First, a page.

Flows into UK-domiciled funds suffered their worst month since October 2016 last month, according to global funds transaction network Calastone, as concerns over the strength of the global economy caused increasingly bearish sentiment.
According to the firm's Fund Flow Index (FFI), net inflows into UK-domiciled funds dropped to just £39.8m, marking a 99.3% fall from December 2017, while the FFI fell to 50.1, its lowest reading since October 2016.
The Calastone FFI is a monthly report that measures investor sentiment for UK investors. It shows the net inflow and outflow of capital to and from open-ended investment funds relative to the total value of units bought and sold in those funds. A score of 50 means inflows equal outflows.
December's poor flows meant Q4 was the weakest quarter for UK funds since Q2 2016, recording total net inflows of £3.1bn.
Meanwhile, for 2018 overall, inflows were a third lower year-on-year as investors withdrew from the market following a volatile H2.
In particular, property funds were impacted the most with the FFI Real Estate falling to just 27.1, the second weakest reading on record with outflows hitting £557m in Q4.
Fixed income funds were also in the red with £218m outflows in December, making Q4 2018 the weakest quarter on record for the FFI Bonds sector.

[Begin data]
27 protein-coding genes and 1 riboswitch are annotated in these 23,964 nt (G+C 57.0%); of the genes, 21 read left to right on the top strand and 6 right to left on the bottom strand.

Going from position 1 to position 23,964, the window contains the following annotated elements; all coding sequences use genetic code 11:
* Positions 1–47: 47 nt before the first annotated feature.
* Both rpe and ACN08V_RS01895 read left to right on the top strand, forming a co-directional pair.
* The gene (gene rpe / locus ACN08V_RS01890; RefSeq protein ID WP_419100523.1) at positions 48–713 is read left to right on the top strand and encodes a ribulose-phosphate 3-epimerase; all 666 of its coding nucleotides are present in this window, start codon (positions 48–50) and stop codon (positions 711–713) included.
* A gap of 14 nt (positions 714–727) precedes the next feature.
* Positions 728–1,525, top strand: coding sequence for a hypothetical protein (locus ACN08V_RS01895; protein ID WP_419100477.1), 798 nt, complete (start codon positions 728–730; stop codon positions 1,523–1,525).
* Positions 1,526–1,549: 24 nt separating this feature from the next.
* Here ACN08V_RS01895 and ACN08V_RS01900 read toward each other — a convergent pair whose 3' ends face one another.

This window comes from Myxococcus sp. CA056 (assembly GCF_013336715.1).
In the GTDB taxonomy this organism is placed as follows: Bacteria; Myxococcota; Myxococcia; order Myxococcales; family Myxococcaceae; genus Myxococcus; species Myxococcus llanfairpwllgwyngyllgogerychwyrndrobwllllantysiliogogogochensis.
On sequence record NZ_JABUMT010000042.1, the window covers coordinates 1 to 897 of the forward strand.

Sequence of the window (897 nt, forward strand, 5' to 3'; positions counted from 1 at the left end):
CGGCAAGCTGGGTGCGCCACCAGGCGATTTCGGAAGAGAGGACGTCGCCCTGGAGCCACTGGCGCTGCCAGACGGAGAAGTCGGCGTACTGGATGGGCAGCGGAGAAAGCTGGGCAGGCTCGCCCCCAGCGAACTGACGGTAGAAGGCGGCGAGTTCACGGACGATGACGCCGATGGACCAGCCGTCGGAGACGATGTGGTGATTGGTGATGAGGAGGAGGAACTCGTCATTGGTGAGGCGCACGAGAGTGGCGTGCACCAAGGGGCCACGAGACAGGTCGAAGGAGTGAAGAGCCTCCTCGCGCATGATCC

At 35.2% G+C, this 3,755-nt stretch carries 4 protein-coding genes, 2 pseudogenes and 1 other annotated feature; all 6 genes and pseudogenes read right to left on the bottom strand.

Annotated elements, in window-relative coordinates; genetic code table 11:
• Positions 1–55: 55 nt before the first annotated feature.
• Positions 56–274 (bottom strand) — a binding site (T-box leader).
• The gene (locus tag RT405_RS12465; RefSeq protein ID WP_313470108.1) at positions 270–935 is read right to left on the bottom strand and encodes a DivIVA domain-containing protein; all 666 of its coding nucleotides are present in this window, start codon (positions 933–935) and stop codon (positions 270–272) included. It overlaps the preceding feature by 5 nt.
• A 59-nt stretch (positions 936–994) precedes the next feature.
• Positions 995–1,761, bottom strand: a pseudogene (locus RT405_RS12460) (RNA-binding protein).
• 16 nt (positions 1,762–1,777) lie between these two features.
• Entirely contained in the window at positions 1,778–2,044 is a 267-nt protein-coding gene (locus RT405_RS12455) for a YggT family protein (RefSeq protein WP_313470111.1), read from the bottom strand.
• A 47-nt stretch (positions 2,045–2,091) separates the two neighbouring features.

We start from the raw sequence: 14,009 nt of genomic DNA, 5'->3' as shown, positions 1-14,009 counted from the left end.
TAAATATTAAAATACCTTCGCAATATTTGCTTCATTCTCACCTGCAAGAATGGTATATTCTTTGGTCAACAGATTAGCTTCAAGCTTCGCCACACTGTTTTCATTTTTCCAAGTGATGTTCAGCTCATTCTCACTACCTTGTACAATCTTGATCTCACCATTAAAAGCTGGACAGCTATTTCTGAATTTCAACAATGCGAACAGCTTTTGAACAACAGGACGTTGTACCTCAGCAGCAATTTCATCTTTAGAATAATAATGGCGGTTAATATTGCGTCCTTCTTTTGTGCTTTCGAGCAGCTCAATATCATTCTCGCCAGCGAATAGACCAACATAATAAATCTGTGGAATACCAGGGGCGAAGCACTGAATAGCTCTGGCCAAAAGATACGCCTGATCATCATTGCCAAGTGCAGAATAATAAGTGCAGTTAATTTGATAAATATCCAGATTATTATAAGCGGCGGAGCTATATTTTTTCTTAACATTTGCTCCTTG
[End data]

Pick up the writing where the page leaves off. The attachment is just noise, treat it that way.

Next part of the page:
Across equity funds, Europe was affected the most by the selling in December with £257m outflows, while global funds posted inflows £249m.
Mixed asset funds saw net inflows of £704m, however this was the second weakest month in two years for this asset class, with only November being worse.
Edward Glyn, head of global markets, commented: "December rounded off a difficult year for some of the UK fund management industry, as increasingly bearish sentiment dampened investors' enthusiasm to add to their fund holdings.
"Without the ballast of mixed asset funds to steady the ship, the ride would have been much rockier. Net flows into pure bonds funds and pure equity funds are more than twice as volatile as those into mixed assets over the long term, so even though mixed asset funds saw lower inflows than usual, they nevertheless enjoy a structural advantage compared to other asset classes."
He continued: "As 2019 gets underway, investors are faced with rising global risks. The US yield curve inverted in early December for the first time in a decade. This is a key indicator associated with a looming recession and is a very negative signal for investors.
"Meanwhile, wobbles in the eurozone economy are hitting sentiments hard around European assets, while in the UK, investors have to deal with the added uncertainty of Brexit and its difficult path through the parliamentary maze. Fear may be trumping greed at present, but investors are not getting excitable."
The firm launched the FFI in November with a report looking at the past four years of activity in the UK open-ended investment funds market.